Finding the best approach may require talking to a variety of vendors, and scouring technical papers to see what works best for what applications. It may also require some narrowing of focus on the part of chipmakers, limiting the number of options to those that are well-tested in silicon.

“Standardize your design methods and tools as much as possible,” advises John Mick, ASIC design manager at Keysight. “Develop test cases to prove out changes to the flow before inserting into the production flow. Use the same process node for multiple designs. Moving to new node means new IP and design rule sets that can add many months to the ASIC development time.”

That said, complexity of these designs, and customization for specific applications and use cases, can have a big impact on what works best. “Customers should understand the key capability they’re looking for,” said Jaeger. “For example, if your goal is to mostly run software, then the highest possible performance is your number one priority. If you want to mostly make sure that your RTL is functional, and you don’t have to go through silicon respin, then debug capabilities are the most important thing for you.”

To this point, EDA tool providers often have tailored offerings. “For example, Keysight is simulator agnostic, so we don’t use a ‘canned’ vendor flow. We optimize our design flow to work with different vendors. This means we have developed hundreds of scripts to handle the tools and make it all work,” Mick said.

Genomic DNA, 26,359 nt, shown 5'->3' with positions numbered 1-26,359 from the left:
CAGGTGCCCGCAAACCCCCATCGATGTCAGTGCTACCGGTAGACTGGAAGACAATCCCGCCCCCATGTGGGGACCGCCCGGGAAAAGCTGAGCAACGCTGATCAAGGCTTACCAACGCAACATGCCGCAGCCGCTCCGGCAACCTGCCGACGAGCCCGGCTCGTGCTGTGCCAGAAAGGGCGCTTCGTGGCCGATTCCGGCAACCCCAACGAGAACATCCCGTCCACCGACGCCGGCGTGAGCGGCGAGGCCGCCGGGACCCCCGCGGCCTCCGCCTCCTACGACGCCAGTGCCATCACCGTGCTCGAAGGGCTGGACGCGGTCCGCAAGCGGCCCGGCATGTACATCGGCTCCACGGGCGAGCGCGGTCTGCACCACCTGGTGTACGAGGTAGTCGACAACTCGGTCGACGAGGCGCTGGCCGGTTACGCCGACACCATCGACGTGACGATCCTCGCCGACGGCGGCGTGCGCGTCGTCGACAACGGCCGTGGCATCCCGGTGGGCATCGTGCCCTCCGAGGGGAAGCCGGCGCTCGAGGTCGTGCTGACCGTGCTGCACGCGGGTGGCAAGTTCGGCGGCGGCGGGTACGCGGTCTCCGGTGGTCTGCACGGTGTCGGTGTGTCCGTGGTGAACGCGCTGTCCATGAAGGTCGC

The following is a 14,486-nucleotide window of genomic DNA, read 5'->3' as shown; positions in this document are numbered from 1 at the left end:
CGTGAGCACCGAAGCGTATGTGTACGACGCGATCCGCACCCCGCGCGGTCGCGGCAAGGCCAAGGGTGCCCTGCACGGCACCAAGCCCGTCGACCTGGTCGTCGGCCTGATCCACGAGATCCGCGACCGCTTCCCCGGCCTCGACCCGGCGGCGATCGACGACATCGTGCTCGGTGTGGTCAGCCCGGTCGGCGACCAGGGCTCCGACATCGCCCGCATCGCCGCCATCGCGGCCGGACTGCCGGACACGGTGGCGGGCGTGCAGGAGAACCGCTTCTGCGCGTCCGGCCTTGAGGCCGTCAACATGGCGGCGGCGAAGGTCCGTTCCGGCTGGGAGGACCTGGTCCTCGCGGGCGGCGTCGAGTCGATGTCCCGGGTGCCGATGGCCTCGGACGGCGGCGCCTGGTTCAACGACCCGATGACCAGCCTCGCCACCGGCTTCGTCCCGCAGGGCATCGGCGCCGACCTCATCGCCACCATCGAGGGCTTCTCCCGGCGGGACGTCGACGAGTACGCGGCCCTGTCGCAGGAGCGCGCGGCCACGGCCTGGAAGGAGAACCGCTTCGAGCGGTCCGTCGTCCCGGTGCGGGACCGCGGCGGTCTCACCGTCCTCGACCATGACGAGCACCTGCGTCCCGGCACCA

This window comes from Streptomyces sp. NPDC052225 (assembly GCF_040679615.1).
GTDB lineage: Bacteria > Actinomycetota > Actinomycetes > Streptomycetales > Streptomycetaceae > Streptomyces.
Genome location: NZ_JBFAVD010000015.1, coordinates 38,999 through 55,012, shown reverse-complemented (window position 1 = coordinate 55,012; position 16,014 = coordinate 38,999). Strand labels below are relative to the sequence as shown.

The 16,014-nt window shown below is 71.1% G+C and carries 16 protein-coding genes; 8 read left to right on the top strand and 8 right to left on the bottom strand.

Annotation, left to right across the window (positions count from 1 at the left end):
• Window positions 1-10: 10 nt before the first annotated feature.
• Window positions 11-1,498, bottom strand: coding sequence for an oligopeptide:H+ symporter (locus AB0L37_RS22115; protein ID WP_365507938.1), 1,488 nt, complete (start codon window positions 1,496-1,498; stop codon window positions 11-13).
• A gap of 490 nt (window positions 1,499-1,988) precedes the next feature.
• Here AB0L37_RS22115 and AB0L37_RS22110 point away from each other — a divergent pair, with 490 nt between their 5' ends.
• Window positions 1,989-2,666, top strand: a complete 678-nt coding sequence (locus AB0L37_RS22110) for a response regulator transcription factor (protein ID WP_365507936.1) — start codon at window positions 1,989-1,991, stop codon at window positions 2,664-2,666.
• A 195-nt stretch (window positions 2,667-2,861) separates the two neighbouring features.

Synopsys’ Costa added that all of this advice may appear obvious, but in the middle of a crunch, when a team is worried about time and budget, it’s easy to ignore. That can wind up costing even more time in the end. “If you still need to change the RTL every day, that’s probably too soon to go into prototyping. You should go back to emulation or even to simulation and be sure that your design is in good shape. I always hear people talk about schedule. ‘Oh, I don’t have the time, so I need to just use one platform.’ However, you’re probably losing more time because you don’t have the right tool. You don’t have a hammer, you do want to put your nail in the wood in any regard, but you don’t have the time to go to the shop to buy a hammer. Further, these are very sophisticated tools. If you don’t know the methodology to debug things in a step-by-step manner, you may be lost very quickly.”

And above all, having a solid plan is key to knowing when to stop. “Verification is never ending,” Jaeger said. “There’s always something more that can be checked. Having a plan also means knowing when good is good enough for what you did.”

The number of options available to chipmakers, and the demands of end markets looking for highly customized solutions that include some form of AI/ML, with orders of magnitude improvements in performance per watt, are stretching existing tools and methodologies well beyond their initial targets.

The key for chipmakers will be to limit the number of options where it makes sense, in order to stay focused, as well as utilize whatever new techniques, tools, and methodologies are available in places where designs can benefit from them. Still, there will be more variables to contend with, and more challenges that may be unique for which there may be no single solution. These changes have made the design process much more interesting and innovative, but there’s a price to pay for that level of freedom.